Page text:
Poet and journalist Kwame Dawes has traveled to Jamaica and Haiti to work on multimedia projects for the Pulitzer Center on Crisis Reporting. In combining his poetry with the images of photographers Joshua Cogan and Andre Lambertson, the life circumstances of people living with HIV/AIDS are revealed. Dawes describes these photographers' work as "rich with the possibility of language" and his poems as providing a "dialogue with their dance of light and moment." The multimedia Web site for "Hope: Living & Loving with HIV in Jamaica," a collaboration with Cogan, was awarded an Emmy last year in recognition of its new approach to news and documentary programming. In this essay, Dawes, who is distinguished poet in residence at the University of South Carolina, writes about the interwoven roles he experiences as a witness—as poet and journalist.
No matter how often I do it, I am unable to shake the nagging sense that an interview I am about to conduct is not going to reveal anything interesting or anything that will hold the interest of anyone else. At the heart of the fear is the concern that the person I am about to interview will not want to say anything at all. This is especially so when I am about to do an interview involving matters that can be intimate and deeply private. My fear is not merely academic. I have interviewed people who simply would not speak. I could tell quite quickly that they had either misunderstood what the interview was about or they had changed their minds.
But as a poet everything is useful material. Such material might be drawn from a long interview filled with brave details about violence against homosexuals and risk-taking honesty about the person's own life, as I did in Jamaica two years ago, words I never heard again after the cameraman somehow lost the videotape. Or from talking with the self-centered head of a major organization in Haiti who gave me pat answers and spoke as if he had done this interview a million times before, which, alas, he might have; he gave one hint of something new and interesting in all that he said. Yet, as a poet, I am always storing material for some use.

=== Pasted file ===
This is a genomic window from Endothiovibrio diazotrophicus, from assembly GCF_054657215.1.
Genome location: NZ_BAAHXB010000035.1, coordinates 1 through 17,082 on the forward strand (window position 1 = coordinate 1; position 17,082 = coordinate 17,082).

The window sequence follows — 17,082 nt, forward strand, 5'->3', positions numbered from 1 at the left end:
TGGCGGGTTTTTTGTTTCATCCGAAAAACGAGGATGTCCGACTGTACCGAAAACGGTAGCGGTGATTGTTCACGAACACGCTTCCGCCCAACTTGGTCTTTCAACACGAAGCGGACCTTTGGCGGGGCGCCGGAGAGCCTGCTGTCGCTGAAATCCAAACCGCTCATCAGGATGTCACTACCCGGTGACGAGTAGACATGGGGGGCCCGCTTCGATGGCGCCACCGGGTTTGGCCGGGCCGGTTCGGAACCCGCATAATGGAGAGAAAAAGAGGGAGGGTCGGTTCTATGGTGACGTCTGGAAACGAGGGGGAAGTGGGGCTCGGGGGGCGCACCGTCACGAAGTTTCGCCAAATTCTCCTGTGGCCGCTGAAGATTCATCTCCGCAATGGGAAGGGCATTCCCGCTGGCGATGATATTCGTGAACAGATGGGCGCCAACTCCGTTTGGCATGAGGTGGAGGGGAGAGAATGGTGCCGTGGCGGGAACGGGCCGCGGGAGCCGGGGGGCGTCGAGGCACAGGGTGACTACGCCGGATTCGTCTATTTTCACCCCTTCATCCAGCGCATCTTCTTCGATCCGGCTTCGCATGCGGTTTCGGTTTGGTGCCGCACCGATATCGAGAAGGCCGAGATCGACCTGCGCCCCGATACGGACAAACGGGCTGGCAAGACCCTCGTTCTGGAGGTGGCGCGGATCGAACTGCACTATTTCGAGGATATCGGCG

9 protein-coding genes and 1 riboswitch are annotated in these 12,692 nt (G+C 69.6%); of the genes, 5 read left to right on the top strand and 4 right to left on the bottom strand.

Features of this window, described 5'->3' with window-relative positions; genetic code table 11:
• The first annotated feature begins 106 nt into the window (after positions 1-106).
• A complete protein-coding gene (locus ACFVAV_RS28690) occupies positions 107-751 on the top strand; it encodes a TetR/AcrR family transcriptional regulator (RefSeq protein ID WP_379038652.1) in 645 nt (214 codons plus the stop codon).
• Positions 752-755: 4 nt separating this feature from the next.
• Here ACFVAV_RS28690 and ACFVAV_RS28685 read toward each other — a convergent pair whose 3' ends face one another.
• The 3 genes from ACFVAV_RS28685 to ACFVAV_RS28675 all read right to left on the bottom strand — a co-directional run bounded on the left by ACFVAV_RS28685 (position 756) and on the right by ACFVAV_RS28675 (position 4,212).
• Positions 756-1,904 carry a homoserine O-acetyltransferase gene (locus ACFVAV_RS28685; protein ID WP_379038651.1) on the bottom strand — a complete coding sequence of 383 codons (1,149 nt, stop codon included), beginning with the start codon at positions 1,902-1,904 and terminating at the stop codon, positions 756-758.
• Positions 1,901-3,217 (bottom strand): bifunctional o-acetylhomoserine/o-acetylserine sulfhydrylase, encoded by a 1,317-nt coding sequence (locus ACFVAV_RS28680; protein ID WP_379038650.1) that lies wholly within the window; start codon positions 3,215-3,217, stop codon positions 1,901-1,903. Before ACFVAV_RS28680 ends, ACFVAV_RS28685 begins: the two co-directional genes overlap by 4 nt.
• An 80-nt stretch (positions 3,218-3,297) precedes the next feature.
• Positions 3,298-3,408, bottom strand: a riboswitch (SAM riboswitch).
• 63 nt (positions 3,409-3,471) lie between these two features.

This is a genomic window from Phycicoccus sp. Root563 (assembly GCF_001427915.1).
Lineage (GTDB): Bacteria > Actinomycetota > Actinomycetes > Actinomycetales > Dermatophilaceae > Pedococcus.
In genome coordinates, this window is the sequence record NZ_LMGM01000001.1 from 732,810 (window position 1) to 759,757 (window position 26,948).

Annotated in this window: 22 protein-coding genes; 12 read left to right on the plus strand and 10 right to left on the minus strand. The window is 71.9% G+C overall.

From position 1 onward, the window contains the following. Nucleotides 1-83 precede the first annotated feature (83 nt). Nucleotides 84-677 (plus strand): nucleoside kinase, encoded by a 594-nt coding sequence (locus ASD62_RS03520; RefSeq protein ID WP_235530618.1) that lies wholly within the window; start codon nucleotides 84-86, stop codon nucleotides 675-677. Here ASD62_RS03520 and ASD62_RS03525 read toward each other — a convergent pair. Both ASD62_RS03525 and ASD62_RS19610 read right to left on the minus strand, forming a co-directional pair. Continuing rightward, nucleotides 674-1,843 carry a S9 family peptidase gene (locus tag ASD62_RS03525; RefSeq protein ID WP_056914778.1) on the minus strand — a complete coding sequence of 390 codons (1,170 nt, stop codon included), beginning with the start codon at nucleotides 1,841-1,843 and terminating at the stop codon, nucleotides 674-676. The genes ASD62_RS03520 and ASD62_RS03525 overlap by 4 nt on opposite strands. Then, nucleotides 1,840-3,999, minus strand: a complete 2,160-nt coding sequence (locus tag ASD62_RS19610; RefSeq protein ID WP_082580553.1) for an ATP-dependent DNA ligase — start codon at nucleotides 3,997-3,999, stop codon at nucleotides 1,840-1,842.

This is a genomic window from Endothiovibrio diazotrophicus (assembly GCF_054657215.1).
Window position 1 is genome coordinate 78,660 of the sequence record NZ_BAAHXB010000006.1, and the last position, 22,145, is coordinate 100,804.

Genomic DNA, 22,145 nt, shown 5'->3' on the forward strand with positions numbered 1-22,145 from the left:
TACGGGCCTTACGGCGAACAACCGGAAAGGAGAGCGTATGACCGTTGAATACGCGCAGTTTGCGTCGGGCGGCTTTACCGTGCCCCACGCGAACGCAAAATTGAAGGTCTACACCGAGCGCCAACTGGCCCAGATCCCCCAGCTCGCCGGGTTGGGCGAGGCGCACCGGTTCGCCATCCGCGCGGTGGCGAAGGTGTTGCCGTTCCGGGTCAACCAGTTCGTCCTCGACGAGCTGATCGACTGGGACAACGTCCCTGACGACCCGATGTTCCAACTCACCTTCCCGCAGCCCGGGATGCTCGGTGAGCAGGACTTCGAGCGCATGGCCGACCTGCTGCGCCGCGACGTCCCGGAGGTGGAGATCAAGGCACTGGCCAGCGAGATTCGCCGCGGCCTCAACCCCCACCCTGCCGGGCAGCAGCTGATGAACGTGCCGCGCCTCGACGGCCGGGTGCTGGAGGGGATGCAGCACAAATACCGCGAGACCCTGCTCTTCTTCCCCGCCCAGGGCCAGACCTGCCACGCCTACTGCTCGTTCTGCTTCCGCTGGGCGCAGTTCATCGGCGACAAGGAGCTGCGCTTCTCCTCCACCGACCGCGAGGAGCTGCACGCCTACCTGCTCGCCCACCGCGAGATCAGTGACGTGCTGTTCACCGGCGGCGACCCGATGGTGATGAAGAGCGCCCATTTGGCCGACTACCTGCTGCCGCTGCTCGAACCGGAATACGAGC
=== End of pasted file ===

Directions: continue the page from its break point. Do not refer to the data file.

This seems to present a false parallel between the making of poems and the writing of a news report—journalism, in a word. But this is not the case. Poetry and the collecting of material for poetry are never self-conscious. Indeed, the material that I collect for poetry is never collected for poetry but collected by me to keep track of where I have been, who I have been with, and how I feel about what I have seen. I am collecting, yes, but not consciously. What I am doing is responding as a human being to what I am seeing and hearing and trying to find ways of keeping track of what I am discovering.
I've recently made two reporting trips to Haiti. When I came home after the first trip I did not know if I would find anything to write about in poems. I knew I had a lot to write about in terms of straight journalistic pieces, but a poem is not the "story," it is something deeper; it has to do with an image, an image that can be both something seen or something that happens, a snippet of a narrative. It can be a detail, a scent, a question, a fear, a desire. I come to the poems without answers. By now I've seen and felt enough in my time in Haiti to write many poems, but the odd thing is that when I look at the poems I have since written, I do not have a clear recollection of making any mental notes of what drove them to existence while I was on the ground. I never refer to notes when I am writing the poems...
Read the full article at Nieman Reports.